December 19, 2006
By David Sims
[Yesterday's column could not be posted for technical problems, here we be.]
The news as of the first coffee this morning, and the music is The Allman Brothers' Eat A Peach:
QuickArrow, Inc., a vendor of Professional Services Automation and associated management products, has announced the availability of its Winter '06 product release.
This latest version of QuickArrow's Software as a Service (SaaS) application adds Subcontractor Invoice Reconciliation capabilities, which are meant to reduce overhead and support Sarbanes-Oxley compliance -- a concern, company officials say, for QuickArrow's clients.
QuickArrow Vice President of Product Strategy, Louise K. Allen, said, "PSA was originally designed to automate the numerous processes inside the Services Organization. Our clients are asking us to help them manage the processes associated with managing their partners, contractors, and offshore resources, who already comprise more than 10 percent of all QuickArrow users."
Specifically, Allen said, "our clients told us that they wanted to reconcile the invoices they receive for their contractors within QuickArrow. This is the next step towards our vision of automating the entire Services Supply Chain."
Stephen Satterwhite, Founder and CEO of Entelligence, said that because subcontractors are "a critical part of our business," the ability to "automate and track our vendor time entry and reconcile it with subcontractor invoices is tremendous."
This release also includes enhancements to their SOA-supported Web Services interface and further use of AJAX technology to enhance the application's usability and performance.
Mobile software developer Syclo has today the latest release of its flagship mobile application development platform, Agentry 4.3. The latest version provides what company officials call "a multitude of new features, including a number of components that enhance the end user experience and make it even easier to develop mobile applications."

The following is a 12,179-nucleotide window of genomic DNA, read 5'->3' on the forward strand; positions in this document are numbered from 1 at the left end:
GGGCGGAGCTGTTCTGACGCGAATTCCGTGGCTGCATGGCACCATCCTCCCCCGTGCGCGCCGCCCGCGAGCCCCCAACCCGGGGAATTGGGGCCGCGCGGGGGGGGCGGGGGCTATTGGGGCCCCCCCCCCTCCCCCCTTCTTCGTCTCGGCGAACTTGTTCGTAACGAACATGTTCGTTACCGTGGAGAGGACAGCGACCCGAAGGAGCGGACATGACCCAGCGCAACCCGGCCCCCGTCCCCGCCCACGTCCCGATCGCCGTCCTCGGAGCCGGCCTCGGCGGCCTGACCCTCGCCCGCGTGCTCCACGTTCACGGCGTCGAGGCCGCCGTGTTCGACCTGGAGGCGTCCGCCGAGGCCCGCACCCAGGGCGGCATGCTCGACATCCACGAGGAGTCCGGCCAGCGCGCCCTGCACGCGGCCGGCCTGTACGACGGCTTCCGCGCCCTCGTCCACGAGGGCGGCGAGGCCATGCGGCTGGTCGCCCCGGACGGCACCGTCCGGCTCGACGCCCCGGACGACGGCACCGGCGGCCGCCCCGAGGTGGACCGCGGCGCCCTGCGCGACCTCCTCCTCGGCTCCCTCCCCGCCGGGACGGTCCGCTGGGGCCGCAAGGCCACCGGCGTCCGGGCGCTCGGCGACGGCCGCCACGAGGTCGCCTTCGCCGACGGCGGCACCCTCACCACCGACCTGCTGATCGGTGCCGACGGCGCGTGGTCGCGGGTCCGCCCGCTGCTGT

Many new field types and controls have been added highlighted by the inclusion of what Syclo calls "clickable image controls." With this functionality, a user can click onto a displayed image and execute different actions, depending on where the image is clicked.
For example, a user can select an image of a utility pole on the handheld device and click on the crossarm, a screen pops up where he can enter damage inspection findings to generate a work request.
In addition to the adaptive communications that were added in Agentry 4.1, which allowed for automatic switching between available networks and the control of the amount of data that is sent over a particular connection, now in Agentry 4.3 a device can send information directly to another device via Blue Tooth, Peer-to-peer wireless or IRDA.
Syclo officials say the device-to-device direct communication will probably be marketed to "crews or teams." And the Agentry Administrative Server Console has been integrated with both the IBM WebSphere Portal and the SAP NetWeaver Portal.
"We are seeing organizations using our Agentry platform to deploy multiple mobile applications," said Richard Padula, Syclo's president and CEO.
Syclo's Agentry is a software platform for designing, deploying and managing the entire lifecycle of mobile projects, and employs a 4GL framework. Agentry is billed as being able to shorten development times, lower application maintenance costs and allow organizations to keep up with mobile standards and technologies.
Agentry features a library of application building blocks, or mobile functions and transactions, which can be imported, configured and deployed. With Agentry, company officials say, "80 percent of the application is already built, allowing the designer to concentrate on the business, while the underlying Agentry components handle the technical details."